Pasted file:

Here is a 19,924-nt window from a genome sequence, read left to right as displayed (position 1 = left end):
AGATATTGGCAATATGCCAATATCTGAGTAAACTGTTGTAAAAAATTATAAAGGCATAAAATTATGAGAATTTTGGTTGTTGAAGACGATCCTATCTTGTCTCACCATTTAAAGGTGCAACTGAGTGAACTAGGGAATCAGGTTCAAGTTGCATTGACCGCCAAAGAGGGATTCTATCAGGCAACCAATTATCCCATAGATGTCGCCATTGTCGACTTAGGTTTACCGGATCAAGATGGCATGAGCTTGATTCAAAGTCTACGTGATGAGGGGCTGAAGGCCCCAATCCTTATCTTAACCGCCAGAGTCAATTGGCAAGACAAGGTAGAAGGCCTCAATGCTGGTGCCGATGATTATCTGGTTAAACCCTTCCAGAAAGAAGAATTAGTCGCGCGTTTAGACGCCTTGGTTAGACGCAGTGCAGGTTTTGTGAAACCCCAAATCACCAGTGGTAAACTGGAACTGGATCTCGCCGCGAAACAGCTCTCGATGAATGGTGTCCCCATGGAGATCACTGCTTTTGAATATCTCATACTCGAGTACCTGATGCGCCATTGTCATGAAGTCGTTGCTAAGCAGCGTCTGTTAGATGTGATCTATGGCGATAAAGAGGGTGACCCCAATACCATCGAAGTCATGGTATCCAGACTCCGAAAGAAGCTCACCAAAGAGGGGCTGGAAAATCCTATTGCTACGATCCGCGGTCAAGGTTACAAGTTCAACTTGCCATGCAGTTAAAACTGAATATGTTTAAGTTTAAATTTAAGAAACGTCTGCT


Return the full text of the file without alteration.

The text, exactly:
Here is a 19,924-nt window from a genome sequence, read left to right as displayed (position 1 = left end):
AGATATTGGCAATATGCCAATATCTGAGTAAACTGTTGTAAAAAATTATAAAGGCATAAAATTATGAGAATTTTGGTTGTTGAAGACGATCCTATCTTGTCTCACCATTTAAAGGTGCAACTGAGTGAACTAGGGAATCAGGTTCAAGTTGCATTGACCGCCAAAGAGGGATTCTATCAGGCAACCAATTATCCCATAGATGTCGCCATTGTCGACTTAGGTTTACCGGATCAAGATGGCATGAGCTTGATTCAAAGTCTACGTGATGAGGGGCTGAAGGCCCCAATCCTTATCTTAACCGCCAGAGTCAATTGGCAAGACAAGGTAGAAGGCCTCAATGCTGGTGCCGATGATTATCTGGTTAAACCCTTCCAGAAAGAAGAATTAGTCGCGCGTTTAGACGCCTTGGTTAGACGCAGTGCAGGTTTTGTGAAACCCCAAATCACCAGTGGTAAACTGGAACTGGATCTCGCCGCGAAACAGCTCTCGATGAATGGTGTCCCCATGGAGATCACTGCTTTTGAATATCTCATACTCGAGTACCTGATGCGCCATTGTCATGAAGTCGTTGCTAAGCAGCGTCTGTTAGATGTGATCTATGGCGATAAAGAGGGTGACCCCAATACCATCGAAGTCATGGTATCCAGACTCCGAAAGAAGCTCACCAAAGAGGGGCTGGAAAATCCTATTGCTACGATCCGCGGTCAAGGTTACAAGTTCAACTTGCCATGCAGTTAAAACTGAATATGTTTAAGTTTAAATTTAAGAAACGTCTGCT